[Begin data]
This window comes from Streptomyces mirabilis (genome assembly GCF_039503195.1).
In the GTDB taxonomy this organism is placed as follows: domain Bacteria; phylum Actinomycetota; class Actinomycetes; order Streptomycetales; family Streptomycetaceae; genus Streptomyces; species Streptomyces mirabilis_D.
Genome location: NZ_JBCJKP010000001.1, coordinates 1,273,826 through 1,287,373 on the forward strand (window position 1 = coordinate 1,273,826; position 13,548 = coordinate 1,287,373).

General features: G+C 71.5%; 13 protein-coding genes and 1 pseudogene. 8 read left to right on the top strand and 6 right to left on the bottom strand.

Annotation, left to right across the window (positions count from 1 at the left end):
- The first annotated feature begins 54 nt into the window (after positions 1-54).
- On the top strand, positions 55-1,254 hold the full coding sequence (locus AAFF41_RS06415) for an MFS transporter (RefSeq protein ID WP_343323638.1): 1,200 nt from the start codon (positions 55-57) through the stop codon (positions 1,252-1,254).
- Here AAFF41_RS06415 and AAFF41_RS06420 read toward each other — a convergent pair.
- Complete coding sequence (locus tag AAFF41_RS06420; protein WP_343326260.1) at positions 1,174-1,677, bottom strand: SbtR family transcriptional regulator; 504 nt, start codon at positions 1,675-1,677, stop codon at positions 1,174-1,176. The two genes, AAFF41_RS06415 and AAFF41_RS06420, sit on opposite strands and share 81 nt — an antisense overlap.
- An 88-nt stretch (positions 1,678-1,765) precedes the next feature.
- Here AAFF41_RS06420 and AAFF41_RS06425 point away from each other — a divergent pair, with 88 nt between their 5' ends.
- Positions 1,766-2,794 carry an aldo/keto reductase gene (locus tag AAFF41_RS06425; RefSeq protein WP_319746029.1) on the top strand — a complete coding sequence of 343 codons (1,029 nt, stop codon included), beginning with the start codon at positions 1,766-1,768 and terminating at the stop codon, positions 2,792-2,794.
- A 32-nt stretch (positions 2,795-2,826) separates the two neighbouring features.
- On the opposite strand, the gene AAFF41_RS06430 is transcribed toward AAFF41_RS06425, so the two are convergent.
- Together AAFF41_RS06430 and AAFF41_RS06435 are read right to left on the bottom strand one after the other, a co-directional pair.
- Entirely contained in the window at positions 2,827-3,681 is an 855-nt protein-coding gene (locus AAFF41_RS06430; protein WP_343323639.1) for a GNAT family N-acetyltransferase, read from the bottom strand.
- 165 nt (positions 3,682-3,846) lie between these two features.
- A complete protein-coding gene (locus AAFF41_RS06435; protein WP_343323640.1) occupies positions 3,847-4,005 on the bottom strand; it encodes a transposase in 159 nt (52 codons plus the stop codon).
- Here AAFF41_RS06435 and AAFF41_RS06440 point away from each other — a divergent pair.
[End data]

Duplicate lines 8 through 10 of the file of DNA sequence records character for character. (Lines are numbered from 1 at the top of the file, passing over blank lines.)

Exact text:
- Here AAFF41_RS06415 and AAFF41_RS06420 read toward each other — a convergent pair.
- Complete coding sequence (locus tag AAFF41_RS06420; protein WP_343326260.1) at positions 1,174-1,677, bottom strand: SbtR family transcriptional regulator; 504 nt, start codon at positions 1,675-1,677, stop codon at positions 1,174-1,176. The two genes, AAFF41_RS06415 and AAFF41_RS06420, sit on opposite strands and share 81 nt — an antisense overlap.
- An 88-nt stretch (positions 1,678-1,765) precedes the next feature.